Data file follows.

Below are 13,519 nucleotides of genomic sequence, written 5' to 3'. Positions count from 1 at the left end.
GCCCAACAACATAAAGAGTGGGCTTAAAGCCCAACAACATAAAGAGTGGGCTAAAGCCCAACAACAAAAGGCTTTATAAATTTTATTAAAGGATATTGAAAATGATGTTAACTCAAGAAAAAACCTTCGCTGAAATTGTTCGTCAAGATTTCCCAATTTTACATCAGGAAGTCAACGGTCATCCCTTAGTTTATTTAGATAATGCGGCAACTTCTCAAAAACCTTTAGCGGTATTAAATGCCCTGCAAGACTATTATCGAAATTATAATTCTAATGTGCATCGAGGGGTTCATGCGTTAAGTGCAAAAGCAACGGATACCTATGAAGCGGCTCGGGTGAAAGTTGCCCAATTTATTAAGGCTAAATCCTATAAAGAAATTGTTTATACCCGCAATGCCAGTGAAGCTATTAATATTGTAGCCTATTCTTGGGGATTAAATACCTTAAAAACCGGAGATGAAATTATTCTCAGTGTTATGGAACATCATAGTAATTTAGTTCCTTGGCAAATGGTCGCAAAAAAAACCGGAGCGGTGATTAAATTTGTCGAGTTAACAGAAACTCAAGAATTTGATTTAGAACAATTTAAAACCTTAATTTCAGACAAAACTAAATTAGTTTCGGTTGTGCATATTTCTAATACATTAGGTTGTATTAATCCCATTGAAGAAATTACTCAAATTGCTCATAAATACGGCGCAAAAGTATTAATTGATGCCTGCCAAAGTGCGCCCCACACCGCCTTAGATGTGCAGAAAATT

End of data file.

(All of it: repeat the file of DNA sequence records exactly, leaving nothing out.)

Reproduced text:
Below are 13,519 nucleotides of genomic sequence, written 5' to 3'. Positions count from 1 at the left end.
GCCCAACAACATAAAGAGTGGGCTTAAAGCCCAACAACATAAAGAGTGGGCTAAAGCCCAACAACAAAAGGCTTTATAAATTTTATTAAAGGATATTGAAAATGATGTTAACTCAAGAAAAAACCTTCGCTGAAATTGTTCGTCAAGATTTCCCAATTTTACATCAGGAAGTCAACGGTCATCCCTTAGTTTATTTAGATAATGCGGCAACTTCTCAAAAACCTTTAGCGGTATTAAATGCCCTGCAAGACTATTATCGAAATTATAATTCTAATGTGCATCGAGGGGTTCATGCGTTAAGTGCAAAAGCAACGGATACCTATGAAGCGGCTCGGGTGAAAGTTGCCCAATTTATTAAGGCTAAATCCTATAAAGAAATTGTTTATACCCGCAATGCCAGTGAAGCTATTAATATTGTAGCCTATTCTTGGGGATTAAATACCTTAAAAACCGGAGATGAAATTATTCTCAGTGTTATGGAACATCATAGTAATTTAGTTCCTTGGCAAATGGTCGCAAAAAAAACCGGAGCGGTGATTAAATTTGTCGAGTTAACAGAAACTCAAGAATTTGATTTAGAACAATTTAAAACCTTAATTTCAGACAAAACTAAATTAGTTTCGGTTGTGCATATTTCTAATACATTAGGTTGTATTAATCCCATTGAAGAAATTACTCAAATTGCTCATAAATACGGCGCAAAAGTATTAATTGATGCCTGCCAAAGTGCGCCCCACACCGCCTTAGATGTGCAGAAAATT